No, the flu vaccination does not give you a dose of flu (it is not a live vaccine). Nor does it make you more prone to flu in the future. These are myths which must be put aside for 2020!
When I get the flu vaccination can I ask about other vaccinations?
Yes, other vaccines may be indicated when attending for a flu jab. During a vaccination centre visit the individual is able to seek further information on other vaccines recommended for your age group. For example: dTpa (triple antigen), Pneumovax (pneumonia), MMR (particularly for those born between 1966 and 1980), chickenpox, shingles.
For other vaccinations please enquire.
What does the flu vaccine cost?
$20 is the most you will pay. As a service to the community in this time of need we will be bulk billing the consult fee and charging $20 for the vaccine itself which covers costs. Fee vaccine information below...
When is the flu vaccination free?
From early April 2020 we will be supplied with FREE flu vaccinations for:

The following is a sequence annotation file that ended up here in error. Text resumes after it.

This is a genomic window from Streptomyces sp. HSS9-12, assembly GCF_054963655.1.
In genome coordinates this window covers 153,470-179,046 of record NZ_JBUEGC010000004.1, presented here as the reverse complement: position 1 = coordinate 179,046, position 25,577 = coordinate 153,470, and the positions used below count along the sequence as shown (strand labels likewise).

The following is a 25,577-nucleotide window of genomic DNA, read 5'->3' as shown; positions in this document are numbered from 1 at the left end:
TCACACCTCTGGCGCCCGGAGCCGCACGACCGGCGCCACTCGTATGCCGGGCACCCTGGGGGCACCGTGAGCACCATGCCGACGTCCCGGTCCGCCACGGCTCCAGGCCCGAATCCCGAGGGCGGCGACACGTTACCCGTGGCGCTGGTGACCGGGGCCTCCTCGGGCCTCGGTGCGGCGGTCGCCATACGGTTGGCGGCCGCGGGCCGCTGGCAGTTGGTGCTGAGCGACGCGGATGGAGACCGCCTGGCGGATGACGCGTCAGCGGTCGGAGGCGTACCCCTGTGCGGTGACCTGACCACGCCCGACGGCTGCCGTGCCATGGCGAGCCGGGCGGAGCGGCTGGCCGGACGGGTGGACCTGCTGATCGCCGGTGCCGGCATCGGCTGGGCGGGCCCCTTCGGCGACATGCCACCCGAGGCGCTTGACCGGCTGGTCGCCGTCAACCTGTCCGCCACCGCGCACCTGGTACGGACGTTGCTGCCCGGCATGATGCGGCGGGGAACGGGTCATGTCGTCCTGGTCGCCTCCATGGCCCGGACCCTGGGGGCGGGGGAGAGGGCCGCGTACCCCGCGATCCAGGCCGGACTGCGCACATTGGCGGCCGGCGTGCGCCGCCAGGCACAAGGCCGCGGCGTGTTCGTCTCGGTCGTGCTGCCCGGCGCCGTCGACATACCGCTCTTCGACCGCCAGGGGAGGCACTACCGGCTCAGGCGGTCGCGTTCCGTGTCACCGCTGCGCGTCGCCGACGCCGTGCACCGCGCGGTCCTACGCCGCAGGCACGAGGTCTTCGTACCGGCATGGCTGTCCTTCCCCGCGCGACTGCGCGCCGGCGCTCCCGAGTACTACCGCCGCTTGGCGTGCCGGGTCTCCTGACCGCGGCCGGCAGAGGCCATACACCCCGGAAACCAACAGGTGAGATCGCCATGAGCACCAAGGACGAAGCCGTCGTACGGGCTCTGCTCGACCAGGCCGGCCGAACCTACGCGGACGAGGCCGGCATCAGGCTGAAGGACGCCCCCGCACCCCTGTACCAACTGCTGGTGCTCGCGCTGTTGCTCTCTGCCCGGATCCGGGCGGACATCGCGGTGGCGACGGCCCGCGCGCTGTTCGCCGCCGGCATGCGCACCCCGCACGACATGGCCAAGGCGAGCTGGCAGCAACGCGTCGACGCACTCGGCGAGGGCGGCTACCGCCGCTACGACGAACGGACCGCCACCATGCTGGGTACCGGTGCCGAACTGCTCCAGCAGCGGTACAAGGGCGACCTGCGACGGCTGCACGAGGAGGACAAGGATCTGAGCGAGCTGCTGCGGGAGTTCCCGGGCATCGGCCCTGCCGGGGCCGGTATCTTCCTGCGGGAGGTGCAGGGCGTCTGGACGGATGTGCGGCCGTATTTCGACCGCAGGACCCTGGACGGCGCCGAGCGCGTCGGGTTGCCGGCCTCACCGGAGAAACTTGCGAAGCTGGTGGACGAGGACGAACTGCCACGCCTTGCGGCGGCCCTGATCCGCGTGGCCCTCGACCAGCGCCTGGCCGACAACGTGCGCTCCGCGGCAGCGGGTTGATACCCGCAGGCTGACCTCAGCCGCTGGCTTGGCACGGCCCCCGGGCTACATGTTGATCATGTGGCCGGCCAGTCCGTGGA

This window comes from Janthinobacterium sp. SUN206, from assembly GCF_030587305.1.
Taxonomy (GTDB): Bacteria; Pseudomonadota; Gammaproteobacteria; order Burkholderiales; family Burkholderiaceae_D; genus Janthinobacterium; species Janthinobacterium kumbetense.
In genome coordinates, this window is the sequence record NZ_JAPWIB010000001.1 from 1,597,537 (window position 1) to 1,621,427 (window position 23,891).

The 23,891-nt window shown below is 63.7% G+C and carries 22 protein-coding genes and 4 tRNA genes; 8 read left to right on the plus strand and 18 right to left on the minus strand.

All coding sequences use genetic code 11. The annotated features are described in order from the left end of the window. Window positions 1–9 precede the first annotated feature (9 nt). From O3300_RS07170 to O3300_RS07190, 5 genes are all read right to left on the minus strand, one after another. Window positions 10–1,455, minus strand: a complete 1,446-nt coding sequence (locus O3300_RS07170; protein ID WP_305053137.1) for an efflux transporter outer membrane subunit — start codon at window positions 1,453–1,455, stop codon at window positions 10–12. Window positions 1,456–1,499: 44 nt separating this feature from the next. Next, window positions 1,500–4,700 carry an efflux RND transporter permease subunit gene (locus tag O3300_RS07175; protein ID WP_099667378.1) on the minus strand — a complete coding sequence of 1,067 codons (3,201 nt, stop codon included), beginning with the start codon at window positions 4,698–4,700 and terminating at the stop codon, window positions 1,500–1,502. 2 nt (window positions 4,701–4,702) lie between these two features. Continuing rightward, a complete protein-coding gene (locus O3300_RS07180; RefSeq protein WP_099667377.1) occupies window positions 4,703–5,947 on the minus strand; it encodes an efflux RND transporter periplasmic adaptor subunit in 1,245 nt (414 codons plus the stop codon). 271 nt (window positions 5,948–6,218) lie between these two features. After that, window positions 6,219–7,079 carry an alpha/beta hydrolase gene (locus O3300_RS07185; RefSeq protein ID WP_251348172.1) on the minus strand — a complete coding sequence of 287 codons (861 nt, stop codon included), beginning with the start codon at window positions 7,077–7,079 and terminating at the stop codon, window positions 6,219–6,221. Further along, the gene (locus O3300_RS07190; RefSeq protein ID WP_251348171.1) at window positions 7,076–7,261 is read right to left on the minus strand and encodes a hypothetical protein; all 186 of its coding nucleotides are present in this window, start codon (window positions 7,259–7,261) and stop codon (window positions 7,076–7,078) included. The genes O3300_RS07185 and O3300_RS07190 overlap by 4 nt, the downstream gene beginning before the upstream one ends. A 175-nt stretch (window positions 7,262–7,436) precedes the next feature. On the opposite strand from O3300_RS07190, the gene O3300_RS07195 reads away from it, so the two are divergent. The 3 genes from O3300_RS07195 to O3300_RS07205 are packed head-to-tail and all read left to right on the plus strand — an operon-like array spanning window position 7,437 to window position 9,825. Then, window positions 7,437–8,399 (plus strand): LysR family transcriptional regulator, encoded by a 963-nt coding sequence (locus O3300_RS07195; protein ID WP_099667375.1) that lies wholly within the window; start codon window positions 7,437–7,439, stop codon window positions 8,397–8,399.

All children aged 6 months to less than 5 years
All Aboriginal and Torres Strait Islander people aged 6 months and over
Those aged 65 years and older
Pregnant women (at any stage during pregnancy)
Those older than 6 months with medical conditions which put them at risk of serious complications due to influenza (for example: immune-suppressed, diabetics)
What if I'm over 65 years of age?
It is important to note that the government-funded vaccine for those over 65 is different to the other formulations. It is called Quadrivalent Influenza Vaccine (QIV)-Fluad Quad. The formulation contains the same strains but has an adjuvant to better stimulate an antibody response. Check the vaccine if you are over 65 and intend to have your flu vaccination through a company-sponsored program. It may NOT be the one with the adjuvant.
It is important for older Australians to have the stronger vaccine.
When is the best time to get the flu vaccination?
Optimal protection occurs within the first few months of receiving the vaccine. We try to time the administration so maximal protection occurs when there is maximal influenza activity. This can vary greatly. Last year it was early but in most years it is around July/August.
It is inevitable that we will see community transmission of COVID-19. Embarking on FLU vaccinations as soon as possible will be very important.
What can you tell me about the disease?
Influenza A and B are distinctly different viruses and B, unlike A, does not circulate in animals, only in humans. Influenza B also tends to cause milder illness, is less diverse (mutates more slowly than A) and is not normally associated with epidemics. Immunity to influenza B is usually acquired in early life.